Hubrecht Organoid Technology (HUB) was founded by the Hubrecht Institute, the University Medical Center Utrecht, and the Royal Netherlands Academy of Arts and Sciences (KNAW). Their ground-breaking Organoid Technology is making waves in Biotech and Pharma. CEO Robert Vries tells us about the company’s milestones and ambitions.
After receiving his PhD in Biochemistry at Leiden University, Robert Vries took on a Postdoc position at Stanford University. When he returned to The Netherlands, he joined the research group lead by pioneering stem cell biologist Hans Clevers.
This group created the ground-breaking organoids that are causing a paradigm shift in medical research and drug development. To further develop their HUB Organoid Technology, Hubrecht Organoid Technology (HUB) was established in 2013, with Robert as CEO.
“Over the last 6 years, we have grown into a company of 60 dedicated people working internationally,” says Robert. “We want to make our HUB Organoid Technology widely available to both the academic world and the industry, in order for it to further develop.”
“An important application for it is found in drug testing. It will not be necessary to use animals in the lab anymore. Another difficulty also belongs to the past. The problem with models consisting of human cells used to be that they adjust to the lab’s conditions and don’t represent the real situation anymore. Our aim was to develop a better model, based on Hans Clevers’ stem cell research.”
Every organ, every bit of tissue has stem cells for it to heal and renew. They help you age healthily. In 2007, research by Hans Clevers and others identified and located intestinal stem cells. It was world news. “We then wanted to test these cells in the lab without having them adjust to the circumstances. We found a method to keep the cells in a constant state. After we had found the method, the cells appeared to group in a structure that resembled that of the organ. Hence the name ‘organoid’.”
“We tried treating the cells with the drug that is also given to patients. It worked: patient-derived organoids responded in the same way patients did. That’s why we also call it ‘a patient in the lab’. This finding strengthened the purpose of our organization.”
“This can fundamentally change the way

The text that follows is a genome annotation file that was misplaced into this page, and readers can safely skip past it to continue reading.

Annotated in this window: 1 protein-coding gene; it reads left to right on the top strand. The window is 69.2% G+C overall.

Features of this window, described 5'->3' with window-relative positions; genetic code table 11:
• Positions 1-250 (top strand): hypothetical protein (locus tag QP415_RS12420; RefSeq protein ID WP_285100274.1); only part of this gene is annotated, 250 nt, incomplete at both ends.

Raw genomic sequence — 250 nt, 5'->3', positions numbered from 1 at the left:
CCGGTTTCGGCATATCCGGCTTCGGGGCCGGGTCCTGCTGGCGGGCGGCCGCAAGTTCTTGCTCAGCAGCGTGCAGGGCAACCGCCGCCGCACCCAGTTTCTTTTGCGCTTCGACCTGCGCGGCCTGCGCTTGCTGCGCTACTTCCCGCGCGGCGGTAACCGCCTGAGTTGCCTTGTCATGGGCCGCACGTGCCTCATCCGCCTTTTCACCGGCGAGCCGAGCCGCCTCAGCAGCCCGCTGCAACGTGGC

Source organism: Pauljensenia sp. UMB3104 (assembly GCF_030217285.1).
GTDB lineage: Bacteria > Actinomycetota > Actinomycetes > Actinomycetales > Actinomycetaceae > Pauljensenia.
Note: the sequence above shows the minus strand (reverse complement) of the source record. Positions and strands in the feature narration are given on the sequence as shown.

drugs are developed.”
In 2014, the first patient who was succesfully treated thanks to organoids appeared on Dutch national television to tell their story. The technology has taken flight internationally since then. HUB has taken on a range of collaborations with companies in Biotech and Pharma.
HUB’s main ambitions are twofold. “On the one hand, we want to work with the industry to do research and produce new drugs,” Robert says. “Together, we can fundamentally change the way drugs are developed. Producing medicine is expensive, so it has to happen efficiently. HUB Organoid Technology can enable just that, while also lowering the failure rate.”
“On the other hand, we want to do clinical research to see how diseases can be prevented. We already found a predictive effect in oncology. Studies from ICR London and Shanghai University have shown that the predictability is high for colon cancer. Together with the UMC Utrecht, we discovered it also works well for cystic fibrosis. These are huge milestones to us. In addition, we have established a co-culture system with organoids and immune cells, so we can study and gain more insights about inflammatory diseases like COPD or Crohn’s Disease.”
Besides collaborations across Europe and America, HUB can also be found in Japan. “We are collaborating with Yamaha Motor to further improve our predictive tests. And we have worked with Japanese specialists before. Toshiro Sato is a co-inventor of the organoids. He also co-authored the first research publications about them. In 2011, he returned to Japan and now leads his own research group.”
“Japan is a leading country when it comes to stem cell research,” Robert adds. “One of the most well-known researchers is Dr. Yamanaka, who received the Nobel Prize in 2012 for his revolutionary studies on turning mature cells into stem cells.”
“What I like about working with Japanese partners is that they appreciate strong personal relationships, and that they have an eye for quality. We have noticed this in our work with Yamaha. It goes together well with our organization.”